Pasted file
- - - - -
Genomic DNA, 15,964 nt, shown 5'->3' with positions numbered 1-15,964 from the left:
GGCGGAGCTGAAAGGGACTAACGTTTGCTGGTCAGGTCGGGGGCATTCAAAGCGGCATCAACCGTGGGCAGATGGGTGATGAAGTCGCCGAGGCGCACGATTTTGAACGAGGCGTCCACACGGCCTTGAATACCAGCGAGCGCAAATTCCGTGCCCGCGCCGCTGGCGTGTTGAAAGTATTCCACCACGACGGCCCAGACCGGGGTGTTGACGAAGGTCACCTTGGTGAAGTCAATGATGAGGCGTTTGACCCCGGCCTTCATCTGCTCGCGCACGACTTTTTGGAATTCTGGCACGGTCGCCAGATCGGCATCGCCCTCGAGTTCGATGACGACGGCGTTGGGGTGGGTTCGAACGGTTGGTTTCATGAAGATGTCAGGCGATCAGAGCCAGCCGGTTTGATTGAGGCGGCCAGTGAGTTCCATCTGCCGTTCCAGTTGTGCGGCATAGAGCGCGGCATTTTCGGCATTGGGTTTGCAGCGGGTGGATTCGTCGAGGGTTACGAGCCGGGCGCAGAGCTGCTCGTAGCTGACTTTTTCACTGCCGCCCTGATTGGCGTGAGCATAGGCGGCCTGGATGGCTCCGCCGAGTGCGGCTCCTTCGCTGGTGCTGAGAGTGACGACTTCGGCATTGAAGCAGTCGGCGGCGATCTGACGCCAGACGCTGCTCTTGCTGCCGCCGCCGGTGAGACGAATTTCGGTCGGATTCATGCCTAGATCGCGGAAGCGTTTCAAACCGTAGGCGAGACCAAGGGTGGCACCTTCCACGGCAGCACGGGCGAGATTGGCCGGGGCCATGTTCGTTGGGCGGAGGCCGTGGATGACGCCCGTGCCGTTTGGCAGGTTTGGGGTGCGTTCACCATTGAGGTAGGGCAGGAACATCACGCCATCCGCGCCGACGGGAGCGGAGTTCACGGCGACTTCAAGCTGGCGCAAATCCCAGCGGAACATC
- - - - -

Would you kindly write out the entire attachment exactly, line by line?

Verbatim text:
Genomic DNA, 15,964 nt, shown 5'->3' with positions numbered 1-15,964 from the left:
GGCGGAGCTGAAAGGGACTAACGTTTGCTGGTCAGGTCGGGGGCATTCAAAGCGGCATCAACCGTGGGCAGATGGGTGATGAAGTCGCCGAGGCGCACGATTTTGAACGAGGCGTCCACACGGCCTTGAATACCAGCGAGCGCAAATTCCGTGCCCGCGCCGCTGGCGTGTTGAAAGTATTCCACCACGACGGCCCAGACCGGGGTGTTGACGAAGGTCACCTTGGTGAAGTCAATGATGAGGCGTTTGACCCCGGCCTTCATCTGCTCGCGCACGACTTTTTGGAATTCTGGCACGGTCGCCAGATCGGCATCGCCCTCGAGTTCGATGACGACGGCGTTGGGGTGGGTTCGAACGGTTGGTTTCATGAAGATGTCAGGCGATCAGAGCCAGCCGGTTTGATTGAGGCGGCCAGTGAGTTCCATCTGCCGTTCCAGTTGTGCGGCATAGAGCGCGGCATTTTCGGCATTGGGTTTGCAGCGGGTGGATTCGTCGAGGGTTACGAGCCGGGCGCAGAGCTGCTCGTAGCTGACTTTTTCACTGCCGCCCTGATTGGCGTGAGCATAGGCGGCCTGGATGGCTCCGCCGAGTGCGGCTCCTTCGCTGGTGCTGAGAGTGACGACTTCGGCATTGAAGCAGTCGGCGGCGATCTGACGCCAGACGCTGCTCTTGCTGCCGCCGCCGGTGAGACGAATTTCGGTCGGATTCATGCCTAGATCGCGGAAGCGTTTCAAACCGTAGGCGAGACCAAGGGTGGCACCTTCCACGGCAGCACGGGCGAGATTGGCCGGGGCCATGTTCGTTGGGCGGAGGCCGTGGATGACGCCCGTGCCGTTTGGCAGGTTTGGGGTGCGTTCACCATTGAGGTAGGGCAGGAACATCACGCCATCCGCGCCGACGGGAGCGGAGTTCACGGCGACTTCAAGCTGGCGCAAATCCCAGCGGAACATC